Beef producer Shelby Vuylsteke agreed that accurate records help her family make effective management decisions in addition to other benefits. Vuylsteke helps her parents Peter and Elizabeth Froland on the family ranch where they raise 750 commercial cow-calf pairs near Amisk, Alta. Vuylsteke has been using the herd software program CattleMax for the past three years.
“It’s been a learning curve but the technical service they provide is pretty spot on, and they get back to me within two hours,” she said. There is a cost to the program but in their minds, the records provide value to their ranch.
Vuylsteke uses the online-based program to input data such as cow and calf identification, CCIA tag numbers, breed, calf birth date, gender, colour, and which cycle the cows calve in. They also make comments about animals that need assistance for suckling or calf delivery so they can determine which cows to cull. On their farm, they find it easier to write data in a pocket calving book and then input into the computer later.
Her family has always made a point of keeping careful records. “My dad used to keep detailed paper records of each cow and now that we have electronic records available on our phone, it’s simple because I can access that animal’s information in the pasture or chute-side,” she said. “It’s handy especially if they lose an identification tag, we can tap in their CCIA number and throw in their replacement tag.”
Vuylsteke added they feel it’s important to maintain a cow’s personal history. Vuylsteke has seen a marketing benefit as well. “Where our cattle records do come into play is when we sell breeding stock and I can share and transfer information to customers. They are very receptive to that.”
The CattleMax program can also track pasture movements and this helps Vuylsteke and her family monitor what type of production they are getting. “We try to be proactive with grazing and do more intensive grazing, and break and reseed grass so this is a good tool for that,” she explained.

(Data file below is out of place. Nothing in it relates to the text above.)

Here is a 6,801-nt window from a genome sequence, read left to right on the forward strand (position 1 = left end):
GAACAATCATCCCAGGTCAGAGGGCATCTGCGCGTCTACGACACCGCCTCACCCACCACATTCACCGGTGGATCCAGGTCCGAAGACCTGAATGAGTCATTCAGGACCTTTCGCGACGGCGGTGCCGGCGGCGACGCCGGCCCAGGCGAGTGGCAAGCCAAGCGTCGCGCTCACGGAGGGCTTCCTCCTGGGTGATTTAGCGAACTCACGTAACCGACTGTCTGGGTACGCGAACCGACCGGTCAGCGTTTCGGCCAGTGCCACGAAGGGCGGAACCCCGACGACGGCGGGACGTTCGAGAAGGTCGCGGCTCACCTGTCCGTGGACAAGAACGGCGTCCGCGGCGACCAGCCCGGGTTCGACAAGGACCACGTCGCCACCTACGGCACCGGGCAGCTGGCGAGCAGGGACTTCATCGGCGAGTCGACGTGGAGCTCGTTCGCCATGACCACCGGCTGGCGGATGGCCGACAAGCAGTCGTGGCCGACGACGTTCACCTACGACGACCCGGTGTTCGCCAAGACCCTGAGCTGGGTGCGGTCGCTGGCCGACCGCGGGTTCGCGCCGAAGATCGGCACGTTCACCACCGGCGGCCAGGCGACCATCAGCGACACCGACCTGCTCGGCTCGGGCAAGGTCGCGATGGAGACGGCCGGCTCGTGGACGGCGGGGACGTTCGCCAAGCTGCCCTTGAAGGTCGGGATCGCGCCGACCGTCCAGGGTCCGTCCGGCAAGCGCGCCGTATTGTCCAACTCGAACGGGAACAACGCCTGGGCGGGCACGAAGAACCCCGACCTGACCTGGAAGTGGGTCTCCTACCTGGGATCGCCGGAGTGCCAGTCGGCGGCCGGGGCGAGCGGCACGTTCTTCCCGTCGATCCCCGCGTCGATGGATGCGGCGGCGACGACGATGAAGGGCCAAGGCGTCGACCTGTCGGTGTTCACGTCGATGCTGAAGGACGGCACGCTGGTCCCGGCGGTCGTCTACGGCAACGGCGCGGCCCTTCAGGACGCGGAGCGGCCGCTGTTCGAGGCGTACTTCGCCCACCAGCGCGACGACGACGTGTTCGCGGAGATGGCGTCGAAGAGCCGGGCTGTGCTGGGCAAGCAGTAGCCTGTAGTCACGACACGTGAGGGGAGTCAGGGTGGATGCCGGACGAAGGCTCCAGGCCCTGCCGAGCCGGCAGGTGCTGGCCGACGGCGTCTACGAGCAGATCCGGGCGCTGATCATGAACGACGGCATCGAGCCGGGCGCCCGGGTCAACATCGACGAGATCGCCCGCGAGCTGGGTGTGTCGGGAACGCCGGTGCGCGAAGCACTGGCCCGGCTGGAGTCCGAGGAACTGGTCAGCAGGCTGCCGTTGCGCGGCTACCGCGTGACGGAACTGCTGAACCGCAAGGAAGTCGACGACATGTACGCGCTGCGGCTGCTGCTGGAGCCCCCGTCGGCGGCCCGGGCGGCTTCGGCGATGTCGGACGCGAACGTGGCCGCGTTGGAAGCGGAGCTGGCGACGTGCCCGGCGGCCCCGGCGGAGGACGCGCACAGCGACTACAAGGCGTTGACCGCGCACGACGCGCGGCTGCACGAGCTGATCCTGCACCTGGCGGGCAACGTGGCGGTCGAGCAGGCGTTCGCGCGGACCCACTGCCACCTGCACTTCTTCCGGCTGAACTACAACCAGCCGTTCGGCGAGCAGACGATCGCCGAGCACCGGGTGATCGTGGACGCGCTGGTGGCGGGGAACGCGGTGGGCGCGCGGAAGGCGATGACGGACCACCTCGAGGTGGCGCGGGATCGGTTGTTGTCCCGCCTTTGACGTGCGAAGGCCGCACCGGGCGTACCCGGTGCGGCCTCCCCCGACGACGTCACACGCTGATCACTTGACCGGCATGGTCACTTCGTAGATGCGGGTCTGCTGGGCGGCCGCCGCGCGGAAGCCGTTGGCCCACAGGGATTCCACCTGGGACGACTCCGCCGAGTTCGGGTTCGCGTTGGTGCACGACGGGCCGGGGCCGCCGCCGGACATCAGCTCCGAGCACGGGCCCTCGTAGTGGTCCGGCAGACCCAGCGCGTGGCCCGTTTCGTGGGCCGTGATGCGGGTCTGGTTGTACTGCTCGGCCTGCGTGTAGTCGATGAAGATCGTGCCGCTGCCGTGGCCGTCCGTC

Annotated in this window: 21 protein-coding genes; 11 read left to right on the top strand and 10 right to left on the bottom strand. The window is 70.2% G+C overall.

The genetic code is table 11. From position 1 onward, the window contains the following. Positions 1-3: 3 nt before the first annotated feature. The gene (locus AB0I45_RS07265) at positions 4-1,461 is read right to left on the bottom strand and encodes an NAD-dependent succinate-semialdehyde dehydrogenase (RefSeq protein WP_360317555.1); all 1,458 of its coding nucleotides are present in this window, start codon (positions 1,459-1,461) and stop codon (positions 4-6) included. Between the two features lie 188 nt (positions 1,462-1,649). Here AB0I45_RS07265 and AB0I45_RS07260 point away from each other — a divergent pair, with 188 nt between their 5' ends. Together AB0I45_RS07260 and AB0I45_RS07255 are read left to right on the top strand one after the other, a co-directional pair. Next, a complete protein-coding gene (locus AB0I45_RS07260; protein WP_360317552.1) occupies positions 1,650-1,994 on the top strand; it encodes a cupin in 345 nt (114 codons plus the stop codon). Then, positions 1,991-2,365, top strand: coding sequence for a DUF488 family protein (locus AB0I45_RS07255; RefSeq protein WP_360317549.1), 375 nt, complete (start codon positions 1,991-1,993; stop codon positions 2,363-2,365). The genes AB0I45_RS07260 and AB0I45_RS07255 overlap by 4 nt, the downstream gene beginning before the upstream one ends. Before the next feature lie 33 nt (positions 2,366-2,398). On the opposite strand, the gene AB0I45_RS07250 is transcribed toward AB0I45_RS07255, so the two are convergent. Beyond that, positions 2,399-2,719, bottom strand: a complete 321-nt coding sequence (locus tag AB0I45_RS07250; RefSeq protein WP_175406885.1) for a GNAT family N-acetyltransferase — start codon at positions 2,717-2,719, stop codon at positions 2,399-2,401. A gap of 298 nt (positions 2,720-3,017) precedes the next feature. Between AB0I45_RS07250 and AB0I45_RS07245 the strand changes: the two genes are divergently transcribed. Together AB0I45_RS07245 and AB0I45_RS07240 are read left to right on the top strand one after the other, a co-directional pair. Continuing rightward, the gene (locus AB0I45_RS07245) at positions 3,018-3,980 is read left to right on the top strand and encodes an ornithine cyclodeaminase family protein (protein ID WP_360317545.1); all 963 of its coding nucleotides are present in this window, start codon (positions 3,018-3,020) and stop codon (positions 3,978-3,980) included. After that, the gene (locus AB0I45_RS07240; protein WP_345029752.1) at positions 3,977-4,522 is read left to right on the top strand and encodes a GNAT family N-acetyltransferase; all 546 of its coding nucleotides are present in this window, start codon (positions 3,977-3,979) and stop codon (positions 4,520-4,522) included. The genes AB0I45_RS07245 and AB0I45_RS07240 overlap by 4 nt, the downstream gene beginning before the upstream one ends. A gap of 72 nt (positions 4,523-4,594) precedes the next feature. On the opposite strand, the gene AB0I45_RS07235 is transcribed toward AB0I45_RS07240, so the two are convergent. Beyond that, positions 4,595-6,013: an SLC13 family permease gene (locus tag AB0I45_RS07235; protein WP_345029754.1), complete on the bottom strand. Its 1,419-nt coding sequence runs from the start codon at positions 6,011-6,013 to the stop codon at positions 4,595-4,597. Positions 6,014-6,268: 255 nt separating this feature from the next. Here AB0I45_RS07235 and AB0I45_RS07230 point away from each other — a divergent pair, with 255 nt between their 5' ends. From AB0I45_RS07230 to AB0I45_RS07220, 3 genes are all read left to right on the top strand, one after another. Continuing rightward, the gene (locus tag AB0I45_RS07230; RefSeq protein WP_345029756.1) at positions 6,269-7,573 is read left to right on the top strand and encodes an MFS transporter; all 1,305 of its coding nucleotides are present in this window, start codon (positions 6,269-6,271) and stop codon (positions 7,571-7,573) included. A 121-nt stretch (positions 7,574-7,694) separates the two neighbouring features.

The Hoimyrs record their grazing through a program called Pasture Map. “You can select different fields and drop in water troughs, add cross fencing,” Hoimyr explained. Perimeter fences are permanent and you can adjust cross fences and add layers to the map to determine how many days the field has been rested. Hoimyr added that when working cattle as a family, it is nice to be able to share info with each other. Plus everyone has a better perspective if they have a visual of the field.
Maintaining detailed production records comes with its own set of challenges though. “You have to make it into a project, you can’t just do it in five minutes,” Vuylsteke said.
Communication is also very important. “If one person does something with an animal but doesn’t tell the other and it doesn’t get recorded, that can be a challenge,” said Vuylsteke. She would like to do more analysis on a herd level as she becomes more familiar with the program. The farm has also identified that recording weights in the future would be useful to tie everything together.
Hoimyr said he wishes it were easier to make valuable herd comparisons. “If my record-keeping fails at anything, it’s that it can be cumbersome to stack things for analysis.”
He also said it can be tough to find motivation to maintain detailed records but it seems wrong to stop recording information knowing the information will be valuable, especially as it builds. “So much of record-keeping isn’t really useful until a year or two later,” Hoimyr said.
While both families have encountered a few challenges, they are quick to point out that their record-keeping efforts are key in helping them identify areas of improvement, recognize successes, and provide a framework for the practices they are implementing on their farms.
“If you don’t have any information about your herd, it’s going to be hard to be progressive and modern as you move ahead,” Vuylsteke said.
Finding a record-keeping program
Many producers develop their own record-keeping spreadsheet using software they already have (i.e. Excel or Numbers). However, there are many online programs that are also popular such as:
Tara Mulhern Davidson is a writer and a beef and forage consultant. She ranches with her family in southwest Saskatchewan.